First and foremost, here in marriage, Adam and Eve covering themselves, and blaming each other for sin. That's just the beginning of marital difficulties. All manner of problems would then pollute the marriage relationship after that. Conflicts, arguments, dissensions, jealousy, adultery and divorce, even murder would sully marriage in the generations to come.

Then in the very next chapter, Cain and Abel, as the sin spreads more horizontally, we see the brotherly affections dissolved, destroyed as Cain is jealous of his brother, Abel, and murders him. By the end of the chapter, we have this man Lamech who murders a man just for insulting him. And you could just see the degeneration of that horizontal relationship.

By the time of Noah, the world was filled with violence, it says. That's why I believe that the death penalty was established for murder after the flood was over. If any man sheds a man's blood, by man shall his blood be shed, for the image of God has God made man. He re-establishes the dignity of humanity concerning murder. You can't murder a person, because they're created in the image of God. Terrible wickedness in Noah's day.

And so it continued beyond that. Abraham was called and then Ishmael was born, and then Isaac afterwards and Ishmael mocks Isaac. And they're in hostility with one another. That brotherly affection destroyed, if it ever existed, in that relationship. 

Then Jacob and Esau come, the twins who are struggling in the womb, and come out struggling and struggled all the way through. And how Jacob swindled his father and stole Esau's blessing and then Esau wanted to murder him. He comforted himself, he consoled himself with the thought of murdering his brother. And so Jacobs has to flee.

And so he runs and meets Laban. Oh, what a man Laban was. And so now we get the employer-employee relationship destroyed as Laban swindles him again and again. And then you have Rachel and Leah, and the hostility there is sister to sister, as they're in a clearly dysfunctional family. And the relationships are just very, very tough. Joseph and his four, I guess, wives give birth to the patriarchs and they hate Joseph. And they wanna murder him for his coat of many colors, they're jealous of him, instead, they sell him for money as a slave.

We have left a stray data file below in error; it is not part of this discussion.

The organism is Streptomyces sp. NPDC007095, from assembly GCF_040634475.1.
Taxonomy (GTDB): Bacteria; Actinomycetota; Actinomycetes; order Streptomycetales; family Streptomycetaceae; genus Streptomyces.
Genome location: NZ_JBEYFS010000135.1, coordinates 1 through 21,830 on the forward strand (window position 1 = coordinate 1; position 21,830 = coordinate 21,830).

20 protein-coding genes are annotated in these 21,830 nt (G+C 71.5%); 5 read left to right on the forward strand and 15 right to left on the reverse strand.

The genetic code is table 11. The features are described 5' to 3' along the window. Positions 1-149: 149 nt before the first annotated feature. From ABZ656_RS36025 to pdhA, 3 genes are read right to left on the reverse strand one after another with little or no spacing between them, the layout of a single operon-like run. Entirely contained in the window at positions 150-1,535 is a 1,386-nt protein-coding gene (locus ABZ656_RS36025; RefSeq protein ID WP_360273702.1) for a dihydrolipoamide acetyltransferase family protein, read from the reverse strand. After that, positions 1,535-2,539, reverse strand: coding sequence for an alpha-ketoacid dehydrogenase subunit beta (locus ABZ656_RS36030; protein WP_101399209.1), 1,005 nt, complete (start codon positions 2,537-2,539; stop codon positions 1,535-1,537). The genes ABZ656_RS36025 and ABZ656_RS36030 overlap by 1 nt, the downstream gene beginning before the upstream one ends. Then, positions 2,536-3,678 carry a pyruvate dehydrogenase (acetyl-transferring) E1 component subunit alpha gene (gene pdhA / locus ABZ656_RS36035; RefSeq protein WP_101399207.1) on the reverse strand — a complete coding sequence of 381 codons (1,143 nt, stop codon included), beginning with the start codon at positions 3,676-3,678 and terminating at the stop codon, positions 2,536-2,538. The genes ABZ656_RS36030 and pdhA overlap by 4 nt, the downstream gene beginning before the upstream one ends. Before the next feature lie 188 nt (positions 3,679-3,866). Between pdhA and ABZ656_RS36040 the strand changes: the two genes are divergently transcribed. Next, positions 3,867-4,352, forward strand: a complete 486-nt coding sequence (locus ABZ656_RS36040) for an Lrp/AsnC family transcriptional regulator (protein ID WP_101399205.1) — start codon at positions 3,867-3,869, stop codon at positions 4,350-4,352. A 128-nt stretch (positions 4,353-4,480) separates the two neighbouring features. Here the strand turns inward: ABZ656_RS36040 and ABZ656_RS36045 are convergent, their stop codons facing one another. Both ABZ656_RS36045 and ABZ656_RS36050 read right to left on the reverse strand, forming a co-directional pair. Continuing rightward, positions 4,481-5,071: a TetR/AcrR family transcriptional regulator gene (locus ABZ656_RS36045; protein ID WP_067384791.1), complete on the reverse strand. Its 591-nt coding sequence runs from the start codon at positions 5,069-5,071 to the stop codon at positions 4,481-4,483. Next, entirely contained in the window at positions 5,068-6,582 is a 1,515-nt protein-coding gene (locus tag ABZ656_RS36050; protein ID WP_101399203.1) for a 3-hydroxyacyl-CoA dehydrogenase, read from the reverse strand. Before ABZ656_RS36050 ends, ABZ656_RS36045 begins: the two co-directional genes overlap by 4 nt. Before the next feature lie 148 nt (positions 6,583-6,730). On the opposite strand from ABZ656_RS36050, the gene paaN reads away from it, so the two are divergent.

And so the Book of Genesis, you just see the degeneration of that horizontal relationship and you know the story doesn't end there. And it's continued right to this present time. All you have to do is click into a CNN site or whatever, and you're just gonna find the evidence of hostility, person-to-person, wars and rumors of wars, of crimes and murders, of divorce and hostility and broken relationships, of even church factions and divisions.

And so it's a dark history we face today. But dear friends, there is hope, isn't there? Isn't there hope in the gospel of Jesus Christ? Isn't there hope for that world of love? We have to trace out this dark history, we have to look at the darkness of our own hearts. But know this, the future is infinitely bright, and someday this hostility will be put to death, and it will be gone forever and ever, amen.

The Two Commandments Intertwined

So we have these two commandments. We have that vertical commandment, love God with all your heart, soul, mind and strength. We have that horizontal commandment, Love your neighbor as yourself. And as I already touched on but I'll say now more fully, those two commandments are completely intertwined. You can't pick and choose. That's why Jesus went beyond what the lawyer asked him, gave the second commandment. The lawyer didn't say which are the top two commandments, but Jesus knew that he could not give a summation of all the Law and the Prophets without the second command.

True Love for Neighbor Depends on First Loving God